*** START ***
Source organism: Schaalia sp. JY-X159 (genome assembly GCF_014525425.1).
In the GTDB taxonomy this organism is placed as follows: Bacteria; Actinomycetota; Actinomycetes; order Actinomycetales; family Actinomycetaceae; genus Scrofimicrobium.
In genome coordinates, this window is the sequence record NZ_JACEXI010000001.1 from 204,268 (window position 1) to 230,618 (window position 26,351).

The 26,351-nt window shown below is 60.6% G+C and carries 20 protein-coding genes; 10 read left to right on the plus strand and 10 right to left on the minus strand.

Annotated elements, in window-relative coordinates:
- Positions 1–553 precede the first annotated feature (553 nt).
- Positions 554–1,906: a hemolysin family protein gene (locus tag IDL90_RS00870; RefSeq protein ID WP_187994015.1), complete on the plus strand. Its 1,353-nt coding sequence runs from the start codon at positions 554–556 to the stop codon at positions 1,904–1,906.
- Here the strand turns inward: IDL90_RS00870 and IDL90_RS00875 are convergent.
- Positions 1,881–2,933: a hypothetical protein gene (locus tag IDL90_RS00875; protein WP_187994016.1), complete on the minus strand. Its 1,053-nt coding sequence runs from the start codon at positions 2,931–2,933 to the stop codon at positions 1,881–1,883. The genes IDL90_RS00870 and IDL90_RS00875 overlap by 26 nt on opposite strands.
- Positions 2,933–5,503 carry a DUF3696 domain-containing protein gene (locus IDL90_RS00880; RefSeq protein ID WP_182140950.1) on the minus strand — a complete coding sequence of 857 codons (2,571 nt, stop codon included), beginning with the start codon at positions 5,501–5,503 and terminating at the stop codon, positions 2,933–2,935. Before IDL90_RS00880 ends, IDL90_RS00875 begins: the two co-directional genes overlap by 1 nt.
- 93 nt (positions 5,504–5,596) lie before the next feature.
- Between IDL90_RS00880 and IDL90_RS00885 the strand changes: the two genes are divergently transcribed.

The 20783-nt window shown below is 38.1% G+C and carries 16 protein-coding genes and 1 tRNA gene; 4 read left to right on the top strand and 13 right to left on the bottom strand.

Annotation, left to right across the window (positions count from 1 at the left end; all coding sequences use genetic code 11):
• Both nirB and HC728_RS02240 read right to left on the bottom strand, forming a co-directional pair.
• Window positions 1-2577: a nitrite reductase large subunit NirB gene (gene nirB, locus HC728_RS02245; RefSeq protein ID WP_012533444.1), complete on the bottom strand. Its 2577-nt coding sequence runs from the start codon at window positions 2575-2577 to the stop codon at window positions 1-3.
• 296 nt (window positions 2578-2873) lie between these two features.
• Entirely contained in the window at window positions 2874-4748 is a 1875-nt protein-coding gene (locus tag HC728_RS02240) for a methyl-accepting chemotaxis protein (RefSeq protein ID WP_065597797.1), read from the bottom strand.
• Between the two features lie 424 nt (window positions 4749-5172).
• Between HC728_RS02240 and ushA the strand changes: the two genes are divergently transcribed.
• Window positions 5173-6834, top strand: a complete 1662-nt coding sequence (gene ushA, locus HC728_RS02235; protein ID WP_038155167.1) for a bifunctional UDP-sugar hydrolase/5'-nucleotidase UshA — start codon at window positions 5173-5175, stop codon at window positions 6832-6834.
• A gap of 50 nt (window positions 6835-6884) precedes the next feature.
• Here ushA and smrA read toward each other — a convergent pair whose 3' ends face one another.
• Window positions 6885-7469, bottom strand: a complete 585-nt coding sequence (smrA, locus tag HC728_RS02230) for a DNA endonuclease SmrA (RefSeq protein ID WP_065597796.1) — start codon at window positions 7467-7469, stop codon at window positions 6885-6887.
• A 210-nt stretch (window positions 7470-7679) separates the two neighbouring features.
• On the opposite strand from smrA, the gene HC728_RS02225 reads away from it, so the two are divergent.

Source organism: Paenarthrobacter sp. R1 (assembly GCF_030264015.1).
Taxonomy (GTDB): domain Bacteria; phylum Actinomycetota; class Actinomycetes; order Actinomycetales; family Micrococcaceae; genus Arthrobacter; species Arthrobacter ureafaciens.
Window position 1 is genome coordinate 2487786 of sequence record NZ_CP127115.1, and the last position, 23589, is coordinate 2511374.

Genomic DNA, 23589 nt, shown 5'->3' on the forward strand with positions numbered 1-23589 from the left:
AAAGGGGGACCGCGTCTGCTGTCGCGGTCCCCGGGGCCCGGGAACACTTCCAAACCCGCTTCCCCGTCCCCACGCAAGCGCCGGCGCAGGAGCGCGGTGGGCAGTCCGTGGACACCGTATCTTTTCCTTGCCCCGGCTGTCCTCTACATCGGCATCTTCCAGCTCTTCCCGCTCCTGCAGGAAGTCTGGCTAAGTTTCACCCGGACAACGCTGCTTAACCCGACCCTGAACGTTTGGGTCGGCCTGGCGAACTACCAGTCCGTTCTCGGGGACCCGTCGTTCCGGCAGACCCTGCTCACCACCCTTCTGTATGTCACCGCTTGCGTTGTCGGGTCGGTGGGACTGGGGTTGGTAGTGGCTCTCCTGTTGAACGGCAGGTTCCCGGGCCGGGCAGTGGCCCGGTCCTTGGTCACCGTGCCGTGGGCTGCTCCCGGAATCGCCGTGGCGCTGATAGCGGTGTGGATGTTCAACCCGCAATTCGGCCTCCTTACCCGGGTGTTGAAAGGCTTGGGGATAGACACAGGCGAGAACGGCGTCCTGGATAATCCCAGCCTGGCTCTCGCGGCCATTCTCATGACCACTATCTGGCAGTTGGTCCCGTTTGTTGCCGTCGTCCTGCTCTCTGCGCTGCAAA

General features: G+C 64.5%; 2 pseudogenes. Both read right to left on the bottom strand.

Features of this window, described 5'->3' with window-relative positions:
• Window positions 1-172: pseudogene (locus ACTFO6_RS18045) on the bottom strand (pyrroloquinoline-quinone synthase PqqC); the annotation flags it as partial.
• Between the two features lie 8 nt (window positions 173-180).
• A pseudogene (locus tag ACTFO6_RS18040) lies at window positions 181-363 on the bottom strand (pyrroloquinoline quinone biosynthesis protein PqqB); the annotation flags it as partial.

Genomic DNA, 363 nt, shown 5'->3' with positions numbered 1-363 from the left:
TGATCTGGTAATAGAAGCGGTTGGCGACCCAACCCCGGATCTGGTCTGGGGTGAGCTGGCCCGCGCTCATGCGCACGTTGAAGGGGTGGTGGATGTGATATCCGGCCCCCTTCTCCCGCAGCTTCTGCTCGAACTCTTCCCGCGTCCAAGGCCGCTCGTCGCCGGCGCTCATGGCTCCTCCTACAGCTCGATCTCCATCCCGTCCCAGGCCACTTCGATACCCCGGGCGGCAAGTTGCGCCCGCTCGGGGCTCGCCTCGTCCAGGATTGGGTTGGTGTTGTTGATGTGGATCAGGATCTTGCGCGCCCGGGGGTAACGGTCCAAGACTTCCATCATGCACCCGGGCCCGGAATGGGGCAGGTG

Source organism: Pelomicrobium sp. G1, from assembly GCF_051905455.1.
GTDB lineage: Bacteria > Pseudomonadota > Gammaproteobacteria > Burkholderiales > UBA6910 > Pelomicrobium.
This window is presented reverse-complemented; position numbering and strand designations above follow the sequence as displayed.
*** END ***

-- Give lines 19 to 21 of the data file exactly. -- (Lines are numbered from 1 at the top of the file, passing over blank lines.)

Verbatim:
• Between the two features lie 424 nt (window positions 4749-5172).
• Between HC728_RS02240 and ushA the strand changes: the two genes are divergently transcribed.
• Window positions 5173-6834, top strand: a complete 1662-nt coding sequence (gene ushA, locus HC728_RS02235; protein ID WP_038155167.1) for a bifunctional UDP-sugar hydrolase/5'-nucleotidase UshA — start codon at window positions 5173-5175, stop codon at window positions 6832-6834.